'No Man’s Land' a 'Real, Surreal & Super-Real' Production

The Shakespeare Theatre of New Jersey’s latest production of ‘No Man’s Land,’ written by Harold Pinter, runs through Aug. 29.

The Shakespeare Theatre of New Jersey's latest production of 'No Man's Land,' written by Harold Pinter and playing now through Aug. 29, isn't your traditional piece of theater. There's no action, no sequence of events more interesting than the entrances and exits of the four-person cast. But that doesn't make the play short on meaning, complexity, or poetry. In fact, if you ask Director Bonnie J. Monte, she'll say that the play "deals with epic questions that have plagued humanity since the beginning of time."

Monte, now in her 20th season with the Shakespeare Theatre, sees parallels between "No Man's Land" and "King Lear," which she directed with the Company two years ago. "This play is so similar to King Lear in a lot of ways that it's staying in the forefront of my brain," she said. "It's about a man dealing with the end of his life and how one wants to approach the end of his life."

She also sees a similarity to "Hamlet," which the Company performed last year. She says of the main character, Hirst, "He doesn't contemplate death, so it's not 'To be or not to be.' It's 'to be or kind of be.' "

It's a dark subject, portrayed with dark humor, dark revelations, and sometimes literal darkness, and Monte's direction captures these elements and reminds the audience that these four characters are locked away from the world and from life (again, sometimes literally) and brings interesting dimensions to Pinter's script about the fear of and the desire to participate in life.

She summarized the play as "a man at a crossroads in his life" who "has to make a decision about how he's going to spend the rest of his life; a choice to finish his life actively engaging in life, or to finish his days in a living death."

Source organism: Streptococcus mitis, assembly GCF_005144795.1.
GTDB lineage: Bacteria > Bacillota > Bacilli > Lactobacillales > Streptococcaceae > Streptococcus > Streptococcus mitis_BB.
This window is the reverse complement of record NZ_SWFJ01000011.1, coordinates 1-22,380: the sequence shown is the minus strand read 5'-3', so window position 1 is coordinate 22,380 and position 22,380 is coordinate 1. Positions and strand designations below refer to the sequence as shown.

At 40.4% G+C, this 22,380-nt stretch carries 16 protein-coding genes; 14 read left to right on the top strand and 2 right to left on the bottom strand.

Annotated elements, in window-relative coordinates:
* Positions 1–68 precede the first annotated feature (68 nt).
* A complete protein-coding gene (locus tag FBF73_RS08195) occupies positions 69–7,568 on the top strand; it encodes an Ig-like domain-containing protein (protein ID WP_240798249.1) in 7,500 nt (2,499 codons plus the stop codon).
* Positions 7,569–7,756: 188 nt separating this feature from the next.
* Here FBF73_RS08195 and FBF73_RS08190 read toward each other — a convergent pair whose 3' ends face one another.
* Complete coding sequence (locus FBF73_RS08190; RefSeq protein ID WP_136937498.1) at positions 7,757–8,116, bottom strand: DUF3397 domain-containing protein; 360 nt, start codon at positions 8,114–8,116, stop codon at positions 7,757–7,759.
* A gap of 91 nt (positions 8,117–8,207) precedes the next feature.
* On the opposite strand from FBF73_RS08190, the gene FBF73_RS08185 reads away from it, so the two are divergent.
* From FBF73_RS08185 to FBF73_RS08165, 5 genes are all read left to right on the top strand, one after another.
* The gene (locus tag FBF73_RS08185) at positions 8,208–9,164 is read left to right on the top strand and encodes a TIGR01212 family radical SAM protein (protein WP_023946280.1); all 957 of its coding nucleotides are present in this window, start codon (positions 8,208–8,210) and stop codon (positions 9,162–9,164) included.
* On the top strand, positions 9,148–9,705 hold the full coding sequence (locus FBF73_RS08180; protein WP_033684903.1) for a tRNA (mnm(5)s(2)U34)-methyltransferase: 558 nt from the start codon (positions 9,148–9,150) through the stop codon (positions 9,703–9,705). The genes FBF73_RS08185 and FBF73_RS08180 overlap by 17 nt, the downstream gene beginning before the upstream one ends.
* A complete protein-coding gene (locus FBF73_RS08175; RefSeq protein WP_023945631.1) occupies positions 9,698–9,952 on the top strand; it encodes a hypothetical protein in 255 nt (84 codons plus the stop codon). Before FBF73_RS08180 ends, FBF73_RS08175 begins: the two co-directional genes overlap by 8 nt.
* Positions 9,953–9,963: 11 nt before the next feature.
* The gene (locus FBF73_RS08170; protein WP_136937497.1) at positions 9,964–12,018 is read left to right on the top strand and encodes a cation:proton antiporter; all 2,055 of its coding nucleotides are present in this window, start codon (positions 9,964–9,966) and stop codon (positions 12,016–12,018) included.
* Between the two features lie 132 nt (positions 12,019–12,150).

The remaining three characters—Spooner, Briggs and Foster—hover around Hirst in a series of offensives and power shifts, slipping in and out of specific roles and personalities until you're not sure which of them is real and which might be illusions brought on by Hirst's alcoholism, or even, at different moments during the play, are both. Even the director and the actors don't have concrete answers to that question. Said Monte, "It's realistic at the same time as it's surrealistic, and at the same time it's a dream, and a psychological thriller, and a piece of symbolic poetry. There are moments that feel entirely real, and moments that feel super-real, almost like a David Lynch movie. Sometimes it makes those flips seamlessly and sometimes kind of violently."

Monte recommends that audience members "walk in with no expectations." She advised, "Don't try and torture yourself by understanding it as you see it. There are many layers of complexity that will appear to the viewer after you see it."

"I don't think any two audience members are going to feel exactly the same about it. It's so complex and malleable that each person can and will see something different."

The cast of "No Man's Land" is Edmond Genest as Hirst, Sherman Howard as Spooner, Derek Wilson as Foster and Paul Mullins as Briggs. The play will be performed on the Main Stage of the F. M. Kirby Shakespeare Theatre at Drew University through August 29, Tuesdays through Saturdays. For curtain times and tickets, call the Box Office at (973) 408-5600 or go to www.shakespearenj.org.


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